Singer and songwriter Sufjan Stevens released a new tune Wednesday about Tonya Harding, the figure skater who became tabloid fodder in the 1990s as she rose to stardom in her sport and infamy in her personal life. The song is good on its own, but it’s the accompanying video that mesmerizes me.
Stevens, who says he’s been fascinated by Harding for years, clearly wrote the song specifically for Harding’s routine from the 1991 U.S. Figure Skating Championships. Each chord and lyric lines up with it perfectly.
Both start slow; there’s a beat at the beginning right when Harding lowers her arm. Then synths, which sound kind of like chimes, come in as she does an amazing, twisting jump that I don’t know the name of. The minute she lands, the chimes come back. When Stevens sings “You’re so full of surprises,” she lands another jump.
“What’s the frown on your face for,” Stevens asks, as Harding smiles. At the end, when Harding realizes she’s nailed it, she claps and cries. Each time I watch it (which I have now done eight times in the process of writing this), I worry she’s going to burst with emotion as the explosions of chords back up Sufjan’s soft voice. He sings “Shining American star” over and over again and Harding skates off the ice.
Harding’s story is deeply American: It’s crass, it’s ugly, it’s loud, it’s bombastic, it’s largely unbelievable. Harding, at the height of her fame, was intriguing and captivating. As Stevens writes in an essay accompanying the song, she was the original reality star before manufacturing reality stars became a national cottage industry (and a dangerous one at that, seeing as it gave us our current president).
What happened to Harding doesn’t seem possible, even by 2017’s standards of possibility, which are low. She was a determined and promising skater from a working class family in Portland, Oregon who climbed up the ranks of the figure skating world thanks to sheer force of will, helped (and hindered) by her monstrous mother.
Then her boyfriend (who would become her husband-turned-ex-husband) Jeff Gillooly hired a guy named Shane Stant to club Nancy Kerrigan, Harding’s toughest American competition, in the knee at a Boston ice skating rink. That dirty move didn’t work, of course; Harding was banned from U.S. Figure Skating Association after she pleaded guilty to hindering the following investigation. Kerrigan recovered and went on to win silver at the Olympics. Harding came in eighth.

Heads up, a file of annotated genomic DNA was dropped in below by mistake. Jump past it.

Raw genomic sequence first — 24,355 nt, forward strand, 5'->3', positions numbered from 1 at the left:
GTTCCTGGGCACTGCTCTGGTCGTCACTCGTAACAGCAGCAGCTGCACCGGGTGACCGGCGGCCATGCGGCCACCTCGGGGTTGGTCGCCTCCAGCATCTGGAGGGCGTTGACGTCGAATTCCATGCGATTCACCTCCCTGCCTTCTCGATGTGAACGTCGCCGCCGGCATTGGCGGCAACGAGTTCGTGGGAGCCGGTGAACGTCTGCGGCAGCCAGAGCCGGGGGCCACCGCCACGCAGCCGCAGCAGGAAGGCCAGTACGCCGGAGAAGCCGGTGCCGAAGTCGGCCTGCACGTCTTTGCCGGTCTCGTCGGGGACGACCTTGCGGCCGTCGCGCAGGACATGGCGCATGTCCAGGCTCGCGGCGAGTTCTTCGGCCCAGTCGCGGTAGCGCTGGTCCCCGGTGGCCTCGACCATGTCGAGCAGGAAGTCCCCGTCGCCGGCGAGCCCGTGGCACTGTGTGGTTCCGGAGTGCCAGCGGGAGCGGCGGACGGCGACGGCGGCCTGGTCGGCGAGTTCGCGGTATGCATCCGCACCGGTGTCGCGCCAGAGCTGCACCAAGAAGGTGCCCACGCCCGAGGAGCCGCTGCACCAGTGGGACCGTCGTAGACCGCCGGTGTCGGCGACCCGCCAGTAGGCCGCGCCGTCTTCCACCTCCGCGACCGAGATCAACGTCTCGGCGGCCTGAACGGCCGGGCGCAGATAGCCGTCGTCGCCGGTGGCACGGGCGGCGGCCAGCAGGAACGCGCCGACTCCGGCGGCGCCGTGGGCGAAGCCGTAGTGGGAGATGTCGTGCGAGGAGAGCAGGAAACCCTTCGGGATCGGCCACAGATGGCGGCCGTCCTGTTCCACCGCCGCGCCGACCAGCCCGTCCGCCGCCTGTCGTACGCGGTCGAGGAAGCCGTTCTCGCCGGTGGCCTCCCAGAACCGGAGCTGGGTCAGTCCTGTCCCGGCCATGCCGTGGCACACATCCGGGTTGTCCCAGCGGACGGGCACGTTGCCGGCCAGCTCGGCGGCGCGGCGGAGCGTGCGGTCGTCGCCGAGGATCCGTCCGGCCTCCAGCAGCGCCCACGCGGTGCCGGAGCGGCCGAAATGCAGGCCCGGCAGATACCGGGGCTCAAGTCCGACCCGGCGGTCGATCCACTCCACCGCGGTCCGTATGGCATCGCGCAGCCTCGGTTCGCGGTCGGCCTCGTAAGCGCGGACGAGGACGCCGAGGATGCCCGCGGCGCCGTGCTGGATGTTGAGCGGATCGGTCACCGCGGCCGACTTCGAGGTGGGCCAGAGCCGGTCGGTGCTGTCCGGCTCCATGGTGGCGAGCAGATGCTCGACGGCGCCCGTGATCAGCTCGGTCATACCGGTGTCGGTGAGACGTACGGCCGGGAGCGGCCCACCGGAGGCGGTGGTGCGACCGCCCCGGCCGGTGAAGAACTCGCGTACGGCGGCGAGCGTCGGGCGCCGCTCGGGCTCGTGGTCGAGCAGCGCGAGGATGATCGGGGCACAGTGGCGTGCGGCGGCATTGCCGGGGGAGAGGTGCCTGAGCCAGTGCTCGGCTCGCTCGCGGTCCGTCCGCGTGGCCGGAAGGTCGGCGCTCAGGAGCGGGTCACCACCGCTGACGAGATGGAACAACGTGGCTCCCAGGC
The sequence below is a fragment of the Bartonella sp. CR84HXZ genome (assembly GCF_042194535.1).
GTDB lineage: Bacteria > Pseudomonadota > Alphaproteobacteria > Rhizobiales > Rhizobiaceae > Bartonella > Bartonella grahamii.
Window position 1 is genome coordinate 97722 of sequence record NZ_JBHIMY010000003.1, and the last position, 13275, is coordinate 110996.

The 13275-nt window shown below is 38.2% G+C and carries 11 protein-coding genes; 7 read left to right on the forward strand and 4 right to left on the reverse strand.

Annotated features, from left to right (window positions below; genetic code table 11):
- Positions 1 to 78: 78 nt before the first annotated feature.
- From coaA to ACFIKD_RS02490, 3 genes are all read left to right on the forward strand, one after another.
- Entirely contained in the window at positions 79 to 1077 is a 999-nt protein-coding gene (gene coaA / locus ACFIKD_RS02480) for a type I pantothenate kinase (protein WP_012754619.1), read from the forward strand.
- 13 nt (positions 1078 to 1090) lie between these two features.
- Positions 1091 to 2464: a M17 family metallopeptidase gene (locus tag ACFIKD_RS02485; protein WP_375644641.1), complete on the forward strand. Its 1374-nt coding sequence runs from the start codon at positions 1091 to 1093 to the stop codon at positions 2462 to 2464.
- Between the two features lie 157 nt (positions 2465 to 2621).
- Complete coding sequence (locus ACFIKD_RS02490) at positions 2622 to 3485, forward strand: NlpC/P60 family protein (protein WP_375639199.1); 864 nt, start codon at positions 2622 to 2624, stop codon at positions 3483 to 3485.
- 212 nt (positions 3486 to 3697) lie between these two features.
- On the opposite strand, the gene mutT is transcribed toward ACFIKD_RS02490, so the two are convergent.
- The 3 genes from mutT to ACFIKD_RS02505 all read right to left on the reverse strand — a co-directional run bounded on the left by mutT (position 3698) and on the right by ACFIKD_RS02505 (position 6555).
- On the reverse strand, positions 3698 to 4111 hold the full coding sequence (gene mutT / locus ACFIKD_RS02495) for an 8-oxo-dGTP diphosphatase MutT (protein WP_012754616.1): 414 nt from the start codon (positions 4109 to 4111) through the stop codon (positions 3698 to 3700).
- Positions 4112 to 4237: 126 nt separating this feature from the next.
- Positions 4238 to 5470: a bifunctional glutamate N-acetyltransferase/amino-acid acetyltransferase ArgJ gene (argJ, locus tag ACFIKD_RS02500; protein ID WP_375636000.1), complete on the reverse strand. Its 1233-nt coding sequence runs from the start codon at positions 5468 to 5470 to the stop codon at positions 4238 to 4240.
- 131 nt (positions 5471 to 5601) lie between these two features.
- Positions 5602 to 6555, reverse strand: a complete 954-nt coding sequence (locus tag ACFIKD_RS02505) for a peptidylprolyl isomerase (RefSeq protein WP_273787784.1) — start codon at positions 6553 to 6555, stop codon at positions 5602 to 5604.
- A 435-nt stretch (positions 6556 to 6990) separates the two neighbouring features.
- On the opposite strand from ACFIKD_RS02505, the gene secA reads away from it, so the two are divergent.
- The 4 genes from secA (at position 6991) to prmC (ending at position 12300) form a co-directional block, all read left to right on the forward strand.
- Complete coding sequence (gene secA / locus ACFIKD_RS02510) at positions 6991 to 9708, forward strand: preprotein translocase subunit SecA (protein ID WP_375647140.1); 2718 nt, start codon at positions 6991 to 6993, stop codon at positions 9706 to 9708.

Harding went on to release a sex tape. She was in a band. She raced vintage cars. She became a boxer, briefly. She was fast and thrilling and lived hard.
I was five in 1994 when Stant assaulted Kerrigan, and I became (like Stevens) obsessed with this woman. I begged my mother for the sordid details about the attack on Kerrigan’s knee. I wanted to know who did it, why they did it, how they were connected to Harding.
I have a vivid memory of sitting at my family’s dinner table, asking, “Did Tonya know that her boyfriend was going to do this?”
My mother said we didn’t know yet. So for weeks I asked her to read me every news article she could find about the developing story (I couldn’t read well enough yet to do it myself). This narrative consumed me. It was the first time I was exposed to how toxic the mix of ambition, relationships, and fame can be.
Kids at school felt bad for Kerrigan, but I always felt worse for Harding. I remember being surprised by that. Kerrigan was the victim. What happened to her was horrible. But there was — and is — something darkly compelling, glittering, and strangely authentic about Harding. She was scrutinized endlessly. She wanted things, and her desire proved dangerous. She was the gruesome Grimm’s Brother version of a Disney fairy tale. She was tough and metallic, from her figure skating suits, to the blades of her skates, to the somewhat robotic precision with which she skated.
Because Harding’s skating was different from that of her competition. More forceful. As I’ve watched this video from 1991, I’ve noticed that her grace is not quite graceful. There is an edge to her movements, as though each raise of her arm were contained in a glass box that limits her range. She makes her jumps look easy, but with each smile after she lands one, she betrays relief.
We would later learn that there was much going on under the surface. Stevens’ song hints at that with its mix of minor and major chords that ebb and flow throughout her routine. Like Harding, he nailed it. But I don’t see Harding as a hero the way Stevens says he does. What I see is a tragic, hopeful, American figure who made it impossible to look away.
Correction: This piece originally stated that Kerrigan was assaulted by Gillooly. It was actually Shane Stant, a man hired by Gillooly, who hit her in the knee.